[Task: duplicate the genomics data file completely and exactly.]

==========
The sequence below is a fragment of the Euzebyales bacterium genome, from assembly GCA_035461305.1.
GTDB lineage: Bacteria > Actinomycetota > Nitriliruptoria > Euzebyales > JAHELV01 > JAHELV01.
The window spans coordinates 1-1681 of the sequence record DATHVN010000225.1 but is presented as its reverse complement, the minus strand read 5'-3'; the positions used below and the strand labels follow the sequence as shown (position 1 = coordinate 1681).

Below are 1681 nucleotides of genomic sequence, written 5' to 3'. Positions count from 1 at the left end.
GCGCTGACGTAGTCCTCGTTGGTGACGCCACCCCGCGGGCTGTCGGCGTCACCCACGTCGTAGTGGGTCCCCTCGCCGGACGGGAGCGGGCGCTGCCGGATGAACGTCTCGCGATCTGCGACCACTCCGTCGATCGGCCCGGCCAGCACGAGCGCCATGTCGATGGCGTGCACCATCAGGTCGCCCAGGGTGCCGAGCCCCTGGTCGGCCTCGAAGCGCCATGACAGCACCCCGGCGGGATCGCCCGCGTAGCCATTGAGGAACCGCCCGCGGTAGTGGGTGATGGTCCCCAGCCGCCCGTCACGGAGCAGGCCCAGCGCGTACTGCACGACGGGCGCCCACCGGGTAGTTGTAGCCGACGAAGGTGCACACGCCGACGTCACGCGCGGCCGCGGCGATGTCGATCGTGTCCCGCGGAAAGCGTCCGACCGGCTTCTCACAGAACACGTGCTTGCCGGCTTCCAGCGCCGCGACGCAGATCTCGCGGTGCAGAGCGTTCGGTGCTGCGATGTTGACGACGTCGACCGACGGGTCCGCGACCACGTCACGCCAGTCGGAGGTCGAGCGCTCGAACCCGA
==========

The sequence below is a fragment of the Euzebyales bacterium genome, from assembly GCA_035461305.1.
GTDB lineage: Bacteria > Actinomycetota > Nitriliruptoria > Euzebyales > JAHELV01 > JAHELV01.
The window spans coordinates 1-1681 of the sequence record DATHVN010000225.1 but is presented as its reverse complement, the minus strand read 5'-3'; the positions used below and the strand labels follow the sequence as shown (position 1 = coordinate 1681).

Below are 1681 nucleotides of genomic sequence, written 5' to 3'. Positions count from 1 at the left end.
GCGCTGACGTAGTCCTCGTTGGTGACGCCACCCCGCGGGCTGTCGGCGTCACCCACGTCGTAGTGGGTCCCCTCGCCGGACGGGAGCGGGCGCTGCCGGATGAACGTCTCGCGATCTGCGACCACTCCGTCGATCGGCCCGGCCAGCACGAGCGCCATGTCGATGGCGTGCACCATCAGGTCGCCCAGGGTGCCGAGCCCCTGGTCGGCCTCGAAGCGCCATGACAGCACCCCGGCGGGATCGCCCGCGTAGCCATTGAGGAACCGCCCGCGGTAGTGGGTGATGGTCCCCAGCCGCCCGTCACGGAGCAGGCCCAGCGCGTACTGCACGACGGGCGCCCACCGGGTAGTTGTAGCCGACGAAGGTGCACACGCCGACGTCACGCGCGGCCGCGGCGATGTCGATCGTGTCCCGCGGAAAGCGTCCGACCGGCTTCTCACAGAACACGTGCTTGCCGGCTTCCAGCGCCGCGACGCAGATCTCGCGGTGCAGAGCGTTCGGTGCTGCGATGTTGACGACGTCGACCGACGGGTCCGCGACCACGTCACGCCAGTCGGAGGTCGAGCGCTCGAACCCGA